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Alienation as a Result of Therapy, by Mark S. Komrad M.D.

The following is an excerpt of advice from Mark S. Komrad M.D., author of: “You Need Help:  A Step-by-Step Plan to Convince a Loved One to Get Counseling.” 

mark-komrad--col-8x10The situation is one where a parent came to Dr. Komrad for advice on his child who is in therapy. In the course of treatment, his daughter has become alienated from her family, and has developed (possibly false) ideas about having been abused and broken within the family. The parents are seeking approaches to reconciliation in the face of bewildering accusations. We at PDAN know that all families are different, but if this situation sounds familiar, we hope that the following will help provide from advice and coping skills to get through this trying time.


“The situation you are in is not as uncommon as you think:  someone enters treatment and, in the course of that treatment, becomes alienated from family.  We know that sometimes this alienation is a RESULT of therapy, and sometimes even includes false memories with false narratives that are not corroborated by any objective evidence or by any other family member who was present to the alleged events.   Those “misremembered” narratives can actually sometimes be inadvertently reinforced and developed by treating therapists.  Those narratives typically involve memories of some kind of abuse, though occasionally veer off into the bizarre and macabre (e.g. memories of satanic cult rituals, etc).

Unfortunately there are not quick and easy solutions to correcting this situation for the families (typically parents, sometimes siblings) who are at the receiving end of such alienation.

Generally the approaches are.

  1. Realize that the only thing you can really do is address your own grief, sadness, and feelings of helplessness.  It can be very helpful for you to get psychological support, and fortification for these feelings—either by working with a therapist individually or in a support group.
  1. There is an organization that you should know about called the False Memory Syndrome Foundationand you should look at this website and this article on that site in particular. A particularly good book on this subject was written by my mentor and former chairman at Hopkins where I trained, Paul McHugh (who was involved in the founding of this organization) called “Try to Remember”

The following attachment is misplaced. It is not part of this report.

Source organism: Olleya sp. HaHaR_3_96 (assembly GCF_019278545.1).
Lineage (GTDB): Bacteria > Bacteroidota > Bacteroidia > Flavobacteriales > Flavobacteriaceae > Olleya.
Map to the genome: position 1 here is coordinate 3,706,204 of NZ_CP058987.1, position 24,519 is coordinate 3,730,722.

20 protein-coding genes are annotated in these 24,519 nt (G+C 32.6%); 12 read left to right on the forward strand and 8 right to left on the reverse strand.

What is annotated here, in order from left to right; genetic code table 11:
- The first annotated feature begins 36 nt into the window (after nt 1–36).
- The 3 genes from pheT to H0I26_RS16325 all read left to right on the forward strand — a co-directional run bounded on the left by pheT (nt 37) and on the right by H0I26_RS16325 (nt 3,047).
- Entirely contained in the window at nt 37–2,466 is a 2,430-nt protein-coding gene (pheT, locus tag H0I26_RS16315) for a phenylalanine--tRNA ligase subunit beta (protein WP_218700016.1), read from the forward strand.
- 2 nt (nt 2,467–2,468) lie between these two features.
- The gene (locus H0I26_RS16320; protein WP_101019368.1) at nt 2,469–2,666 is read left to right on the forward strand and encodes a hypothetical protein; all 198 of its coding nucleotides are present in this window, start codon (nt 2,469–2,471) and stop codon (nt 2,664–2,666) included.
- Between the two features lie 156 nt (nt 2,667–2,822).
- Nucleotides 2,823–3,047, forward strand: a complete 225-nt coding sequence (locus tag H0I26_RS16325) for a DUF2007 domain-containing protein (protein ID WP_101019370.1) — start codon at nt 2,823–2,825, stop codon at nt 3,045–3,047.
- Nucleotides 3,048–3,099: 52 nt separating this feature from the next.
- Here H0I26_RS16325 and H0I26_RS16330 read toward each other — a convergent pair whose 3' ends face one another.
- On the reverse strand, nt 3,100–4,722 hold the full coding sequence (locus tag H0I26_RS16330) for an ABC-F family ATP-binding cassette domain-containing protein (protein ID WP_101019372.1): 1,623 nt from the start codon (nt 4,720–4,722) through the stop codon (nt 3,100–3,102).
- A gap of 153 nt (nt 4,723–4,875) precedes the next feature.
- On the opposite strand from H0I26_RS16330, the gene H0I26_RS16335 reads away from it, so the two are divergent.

1. There is some overlap here with the phenomenon of “Parental Alienation” however the literature on that phenomenon focuses primarily in children who cut ties with parents in the context of divorce and child-custody disputes.  It generally refers to a conscious or unconscious agenda that one parent is deploying to alienate a child from the other parent. So, it’s somewhat different, but the outcome, and experience to the parents who are the object of alienation are similar. Here is a siteabout that.
  1. If your child or relative who is alienated from you is in treatment, send the treater a small note or card every 6-12 months saying simply “If you are still working with our daughter, we continue to hope for reconnection with her, and that you might agree that this would be a healthy goal of her treatment. We are ready to participate in any kind of family therapy should you and she decide together this would be helpful. We are prepared to try and rejoin her support system when she is ready. ”
  1. So, though I have had a few patients over the years whose children broke with the family in this kind of way, attempts to mobilize these parents to make frontal, or sideways assaults to reconnect with them have either failed, or made the situation worse.  Generally my work with such parents has been to help them metabolize their grief, overcome self-blame, validate their bewilderment and anger, and steer them to other resources and groups for support.   If their child is in therapy, I’ve tried to help them appreciate that, sad at it is, at least that adult child has established a relationship with an alternative “parent figure” who has some psychological training to help guide them, and perhaps, over time, help them find their way back to reconciliation with the family.”


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